Alec Nove’s Economics of Feasible Socialism is an important landmark in contemporary writing on socialism.
Not only does it consistently, and on the whole successfully, combat a series of long-established myths; it also attempts to present, or at least to sketch, the essential features of ‘feasible socialism’. It is unlikely that everyone will be happy with the scale of this latter section, just one chapter out of five, particularly as the previous four are supposed to have a mainly preparatory function. Yet the constructive element is there to provide a focus for concrete debate. Nor are the contours of ‘feasible socialism’ the only component of the book which should encourage fruitful discussion of contemporary problems of socialism. Nove covers a very wide range of issues, and as he never fails to make his own position clear, the book will probably swell the numbers of both his admirers and his opponents, while hardly leaving many readers indifferent. I myself am in agreement with the main thrust of the book, and this review article has been engendered not by polemical zest, but by the desire to articulate some
Perhaps somewhat surprisingly after my opening declaration of support, I should like to start by challenging the book’s title. As a non-native English speaker, I have spent considerable time poring over dictionaries to ascertain the precise meaning of the term ‘feasible’, but whatever the linguistic niceties I have never found anything beyond ‘practicable’, ‘possible’, ‘what can be achieved’, and suchlike definitions. If these are correct, then it might legitimately be asked why the feasibility of socialism should present a problem at all, or why feasible socialism should require a new design. Socialism has proved its feasibility in the historical practice of the Soviet Union, Yugoslavia, the East European ‘people’s democracies’, China, Cuba, North Korea, Vietnam, and perhaps even several African countries. Nove is rightly unwilling to stretch the meaning of words too far: it would not be proper, for example, ‘to speak of a Swedish socialist republic—and not only because it is a kingdom’. footnote1 We therefore have little choice but to accept the official Soviet concept of ‘real’ or ‘actually existing’ socialism, whose feasibility, unlike that of other socialisms, has already been proven. Of course, Brezhnev and his like (but not Rudolf Bahro, who also uses the term ‘real existierender Sozialismus’) have sought to imbue ‘real socialism’ with the sense of uniqueness and finality, such that there is not and cannot be another variant of socialism than the Communist one, because that is what socialism ‘actually’ amounts to and anything else is unfeasible. This is obviously a logical, though not necessarily pragmatic, fallacy, and there are perfectly good reasons for a Nove-type attempt to demonstrate the feasibility of one or several other variants of socialism. Nevertheless, the economics of feasible socialism (not in capital letters) may quite correctly be understood as applying to the Soviet, Chinese or Cuban economy.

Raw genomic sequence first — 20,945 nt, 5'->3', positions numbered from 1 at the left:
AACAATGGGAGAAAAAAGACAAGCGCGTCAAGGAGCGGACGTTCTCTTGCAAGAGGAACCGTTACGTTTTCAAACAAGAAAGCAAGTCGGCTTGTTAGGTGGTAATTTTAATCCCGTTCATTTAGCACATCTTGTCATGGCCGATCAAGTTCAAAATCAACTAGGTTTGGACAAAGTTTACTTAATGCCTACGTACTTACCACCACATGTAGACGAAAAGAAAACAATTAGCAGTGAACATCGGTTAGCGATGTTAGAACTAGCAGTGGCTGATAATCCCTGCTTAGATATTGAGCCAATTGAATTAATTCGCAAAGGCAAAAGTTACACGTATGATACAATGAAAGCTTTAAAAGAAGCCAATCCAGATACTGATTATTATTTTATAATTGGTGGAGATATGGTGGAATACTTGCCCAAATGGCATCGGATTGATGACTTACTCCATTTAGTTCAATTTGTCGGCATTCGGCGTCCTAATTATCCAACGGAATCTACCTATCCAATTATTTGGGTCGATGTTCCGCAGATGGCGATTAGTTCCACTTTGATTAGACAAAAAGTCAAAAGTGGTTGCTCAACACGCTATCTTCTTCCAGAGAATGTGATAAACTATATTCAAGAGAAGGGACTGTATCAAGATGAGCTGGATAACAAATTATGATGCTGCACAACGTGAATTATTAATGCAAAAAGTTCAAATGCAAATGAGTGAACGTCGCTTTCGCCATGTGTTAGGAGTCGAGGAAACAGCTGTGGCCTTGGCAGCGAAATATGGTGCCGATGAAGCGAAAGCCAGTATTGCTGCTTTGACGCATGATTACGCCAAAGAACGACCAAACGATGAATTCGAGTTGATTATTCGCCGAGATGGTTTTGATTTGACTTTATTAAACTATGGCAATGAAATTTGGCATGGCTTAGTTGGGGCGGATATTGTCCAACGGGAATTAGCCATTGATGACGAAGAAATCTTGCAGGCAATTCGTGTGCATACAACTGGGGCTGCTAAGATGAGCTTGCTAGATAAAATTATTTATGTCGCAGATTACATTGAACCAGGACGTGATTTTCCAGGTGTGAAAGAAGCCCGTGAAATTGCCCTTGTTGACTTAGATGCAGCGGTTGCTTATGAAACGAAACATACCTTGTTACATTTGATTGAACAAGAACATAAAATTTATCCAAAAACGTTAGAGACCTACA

Judging by his frequent use of inverted commas (‘socialism’), Alec Nove would probably reply that the Communist ‘real socialism’ is not socialism at all, hence his search for feasible socialism is unequivocal. But such a retort would seem too easy, too redolent of that ultra-left approach, so convincingly refuted by Nove himself, for which Soviet experience is irrelevant to any discussion of socialism because it is not socialist. Admittedly there is a problem here. The notion of socialism entails a particular concept of property rights—a system of ownership whereby society is genuinely in control of the means of production and benefits from their use. As I have tried to show elsewhere, if a substantive, and not formal, meaning is attached to this concept, the act of taking capital into public ownership (nationalization) should not eo ipso